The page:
PDB and the Pandemic

10/06 PDB101 News

With this week's update, 1,536 SARS-CoV-2-related structures are now freely available from the Protein Data Bank. 55 new SARS-CoV-2 structures were released this week, including Delta and other variants. Access them all, along with related resources, at

The first SARS-CoV-2 structure, a high-resolution crystal structure of the coronavirus main protease (PDB 6lu7), was released early in the pandemic on February 5, 2020.

Since then, structural biologists have visualized most of the SARS-CoV-2 proteome, including the spike protein binding to its ACE2 receptor and neutralizing antibodies, and the main protease, the papain-like proteinase, and other promising drug discovery targets. All structures and related data are available for exploration from wwPDB partner websites: RCSB PDB, PDBe, PDBj, and BMRB.

Rapid public release of SARS-CoV-2 structure data has greatly increased our understanding of Covid-19, allowed direct visualization of emerging variants of the virus, and facilitated structure-guided drug discovery and reuse to combat infection. Open access to PDB structures has already enabled design of effective vaccines against SARS-CoV-2.

The response of the research community to the pandemic has highlighted the importance of open access to scientific data in real time. The wwPDB strives to ensure that 3D biological structure data remain freely accessible for all, while maintaining as comprehensive and accurate an archive as possible.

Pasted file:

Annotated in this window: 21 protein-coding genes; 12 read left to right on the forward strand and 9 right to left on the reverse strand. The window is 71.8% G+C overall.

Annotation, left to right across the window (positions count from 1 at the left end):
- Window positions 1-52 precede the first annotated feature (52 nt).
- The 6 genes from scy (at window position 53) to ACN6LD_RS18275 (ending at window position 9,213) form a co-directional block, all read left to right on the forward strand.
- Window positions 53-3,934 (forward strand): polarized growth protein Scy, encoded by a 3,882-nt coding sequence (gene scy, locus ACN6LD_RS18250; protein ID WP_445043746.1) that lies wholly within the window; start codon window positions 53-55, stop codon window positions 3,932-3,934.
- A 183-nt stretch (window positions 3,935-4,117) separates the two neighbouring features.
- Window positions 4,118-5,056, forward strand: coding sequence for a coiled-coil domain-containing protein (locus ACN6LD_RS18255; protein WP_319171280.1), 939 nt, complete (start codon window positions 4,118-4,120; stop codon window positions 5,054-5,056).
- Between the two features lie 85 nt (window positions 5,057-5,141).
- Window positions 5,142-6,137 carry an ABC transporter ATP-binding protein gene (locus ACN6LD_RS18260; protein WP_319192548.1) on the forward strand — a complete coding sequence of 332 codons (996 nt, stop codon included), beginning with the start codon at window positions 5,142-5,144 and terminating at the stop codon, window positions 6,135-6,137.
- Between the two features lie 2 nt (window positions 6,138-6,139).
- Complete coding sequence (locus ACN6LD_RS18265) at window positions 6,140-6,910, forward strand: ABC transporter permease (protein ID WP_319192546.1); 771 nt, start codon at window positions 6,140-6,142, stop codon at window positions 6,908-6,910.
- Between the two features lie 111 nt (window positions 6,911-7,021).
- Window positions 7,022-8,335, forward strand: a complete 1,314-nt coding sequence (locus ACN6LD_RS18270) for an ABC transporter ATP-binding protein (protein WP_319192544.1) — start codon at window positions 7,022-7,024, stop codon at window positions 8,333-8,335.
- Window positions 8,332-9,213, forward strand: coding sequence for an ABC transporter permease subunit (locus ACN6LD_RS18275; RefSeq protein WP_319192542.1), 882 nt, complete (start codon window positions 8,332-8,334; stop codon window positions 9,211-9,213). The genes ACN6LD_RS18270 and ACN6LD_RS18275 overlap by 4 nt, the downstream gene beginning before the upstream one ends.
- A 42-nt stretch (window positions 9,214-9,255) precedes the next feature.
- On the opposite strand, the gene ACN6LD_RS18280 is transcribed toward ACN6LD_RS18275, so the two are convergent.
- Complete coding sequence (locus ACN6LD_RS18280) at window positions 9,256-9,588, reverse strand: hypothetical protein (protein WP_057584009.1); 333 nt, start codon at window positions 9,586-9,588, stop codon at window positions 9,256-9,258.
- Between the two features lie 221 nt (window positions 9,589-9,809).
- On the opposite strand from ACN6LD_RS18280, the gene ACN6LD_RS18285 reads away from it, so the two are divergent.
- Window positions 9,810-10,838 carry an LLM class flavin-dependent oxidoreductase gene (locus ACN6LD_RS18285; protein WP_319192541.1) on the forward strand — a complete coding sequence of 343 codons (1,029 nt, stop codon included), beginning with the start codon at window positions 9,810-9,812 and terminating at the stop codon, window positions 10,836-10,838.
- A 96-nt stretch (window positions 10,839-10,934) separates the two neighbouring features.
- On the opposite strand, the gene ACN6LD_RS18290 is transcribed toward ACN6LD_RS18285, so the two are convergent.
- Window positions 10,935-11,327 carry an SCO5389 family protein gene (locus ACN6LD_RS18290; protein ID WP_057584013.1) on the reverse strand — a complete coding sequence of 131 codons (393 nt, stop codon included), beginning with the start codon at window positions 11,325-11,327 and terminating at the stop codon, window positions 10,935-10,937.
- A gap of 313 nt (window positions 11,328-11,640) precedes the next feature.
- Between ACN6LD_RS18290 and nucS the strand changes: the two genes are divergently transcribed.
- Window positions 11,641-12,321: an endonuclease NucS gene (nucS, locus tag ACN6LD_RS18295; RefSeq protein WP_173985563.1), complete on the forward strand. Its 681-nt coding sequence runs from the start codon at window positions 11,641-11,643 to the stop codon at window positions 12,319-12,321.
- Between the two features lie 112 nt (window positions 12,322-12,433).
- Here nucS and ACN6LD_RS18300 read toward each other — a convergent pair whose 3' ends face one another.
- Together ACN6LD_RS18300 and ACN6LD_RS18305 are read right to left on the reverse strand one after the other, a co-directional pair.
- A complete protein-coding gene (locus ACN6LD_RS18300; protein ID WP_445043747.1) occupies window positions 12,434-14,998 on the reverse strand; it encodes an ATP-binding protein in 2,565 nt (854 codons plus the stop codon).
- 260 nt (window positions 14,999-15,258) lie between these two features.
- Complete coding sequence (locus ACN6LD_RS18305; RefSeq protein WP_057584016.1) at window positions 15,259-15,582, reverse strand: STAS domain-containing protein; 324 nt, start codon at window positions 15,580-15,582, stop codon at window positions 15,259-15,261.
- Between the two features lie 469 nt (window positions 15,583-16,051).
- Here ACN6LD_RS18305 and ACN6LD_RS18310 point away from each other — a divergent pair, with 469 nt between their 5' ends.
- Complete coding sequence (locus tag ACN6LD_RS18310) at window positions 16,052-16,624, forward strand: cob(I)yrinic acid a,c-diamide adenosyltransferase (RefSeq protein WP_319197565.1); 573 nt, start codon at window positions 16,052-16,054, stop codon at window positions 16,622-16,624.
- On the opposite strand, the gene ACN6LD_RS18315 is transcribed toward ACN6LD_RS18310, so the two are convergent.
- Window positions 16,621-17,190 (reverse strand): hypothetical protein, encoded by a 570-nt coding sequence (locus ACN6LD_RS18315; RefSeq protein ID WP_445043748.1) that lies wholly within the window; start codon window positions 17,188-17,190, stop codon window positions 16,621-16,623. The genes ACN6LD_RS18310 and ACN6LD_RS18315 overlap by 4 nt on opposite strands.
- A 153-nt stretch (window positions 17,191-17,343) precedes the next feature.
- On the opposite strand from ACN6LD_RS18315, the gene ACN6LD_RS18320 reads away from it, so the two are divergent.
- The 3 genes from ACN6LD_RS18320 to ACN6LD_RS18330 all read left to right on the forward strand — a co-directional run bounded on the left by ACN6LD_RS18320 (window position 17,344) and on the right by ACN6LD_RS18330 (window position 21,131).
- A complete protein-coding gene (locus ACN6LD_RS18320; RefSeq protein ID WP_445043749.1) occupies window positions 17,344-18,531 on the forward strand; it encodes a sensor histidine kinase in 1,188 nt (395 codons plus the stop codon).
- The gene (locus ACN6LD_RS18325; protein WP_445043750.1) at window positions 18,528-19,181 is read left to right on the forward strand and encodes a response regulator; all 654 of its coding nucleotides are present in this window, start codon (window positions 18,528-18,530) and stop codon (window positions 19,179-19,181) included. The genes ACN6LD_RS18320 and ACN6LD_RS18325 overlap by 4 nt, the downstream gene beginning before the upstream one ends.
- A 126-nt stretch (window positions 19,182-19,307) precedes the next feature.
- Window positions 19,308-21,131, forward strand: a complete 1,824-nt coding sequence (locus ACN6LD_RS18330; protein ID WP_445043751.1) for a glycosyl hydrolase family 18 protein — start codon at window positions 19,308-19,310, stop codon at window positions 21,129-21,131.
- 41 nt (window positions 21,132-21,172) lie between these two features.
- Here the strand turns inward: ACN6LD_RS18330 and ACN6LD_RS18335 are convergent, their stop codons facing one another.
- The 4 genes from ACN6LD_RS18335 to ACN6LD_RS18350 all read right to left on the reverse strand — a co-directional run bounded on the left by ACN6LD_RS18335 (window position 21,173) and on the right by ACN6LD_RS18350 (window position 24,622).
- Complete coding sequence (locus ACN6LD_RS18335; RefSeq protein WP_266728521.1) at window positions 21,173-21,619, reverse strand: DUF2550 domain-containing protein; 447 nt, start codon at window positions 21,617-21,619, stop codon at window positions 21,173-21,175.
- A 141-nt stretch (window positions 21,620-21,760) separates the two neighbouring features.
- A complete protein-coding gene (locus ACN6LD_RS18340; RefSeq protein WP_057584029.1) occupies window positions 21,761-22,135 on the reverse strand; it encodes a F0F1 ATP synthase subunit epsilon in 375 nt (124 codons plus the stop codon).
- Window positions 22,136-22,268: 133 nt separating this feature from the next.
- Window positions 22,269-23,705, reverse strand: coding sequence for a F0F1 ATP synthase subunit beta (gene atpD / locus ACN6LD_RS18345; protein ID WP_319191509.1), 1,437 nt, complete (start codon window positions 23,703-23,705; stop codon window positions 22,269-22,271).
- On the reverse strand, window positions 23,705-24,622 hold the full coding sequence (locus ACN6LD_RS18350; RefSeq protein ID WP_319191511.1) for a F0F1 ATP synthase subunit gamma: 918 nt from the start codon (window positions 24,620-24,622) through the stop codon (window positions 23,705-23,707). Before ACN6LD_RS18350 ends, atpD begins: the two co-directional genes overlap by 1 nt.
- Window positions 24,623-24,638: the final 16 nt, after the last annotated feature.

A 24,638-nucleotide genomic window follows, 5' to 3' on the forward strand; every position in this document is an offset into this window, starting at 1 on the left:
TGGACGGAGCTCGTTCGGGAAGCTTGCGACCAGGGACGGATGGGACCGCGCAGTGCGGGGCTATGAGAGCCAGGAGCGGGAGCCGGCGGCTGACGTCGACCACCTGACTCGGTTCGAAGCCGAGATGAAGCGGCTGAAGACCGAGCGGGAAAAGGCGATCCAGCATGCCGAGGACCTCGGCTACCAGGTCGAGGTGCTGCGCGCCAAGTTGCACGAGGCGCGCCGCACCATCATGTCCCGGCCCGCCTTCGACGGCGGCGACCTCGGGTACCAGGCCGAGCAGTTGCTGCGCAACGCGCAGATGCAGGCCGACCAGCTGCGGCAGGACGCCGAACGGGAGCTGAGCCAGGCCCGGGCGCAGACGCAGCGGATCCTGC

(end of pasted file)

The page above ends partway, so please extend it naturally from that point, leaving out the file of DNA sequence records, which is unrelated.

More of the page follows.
The impact of these 1,536 structures, with more to come stands, as a testament to the importance of open access to structural biology research data.

Download the flyer <a href="">PDB and the Pandemic</A> for an overview of RCSB PDB activities related to coronavirus.Download the flyer PDB and the Pandemic for an overview of RCSB PDB activities related to coronavirus.
Illustration by David S. Goodsell, RCSB Protein Data Bank; doi: <a href="">10.2210/rcsb_pdb/goodsell-gallery-024</a>. <BR><a href="">Visit PDB-101 for related educational materials.</a>Illustration by David S. Goodsell, RCSB Protein Data Bank; doi: 10.2210/rcsb_pdb/goodsell-gallery-024.
Visit PDB-101 for related educational materials.

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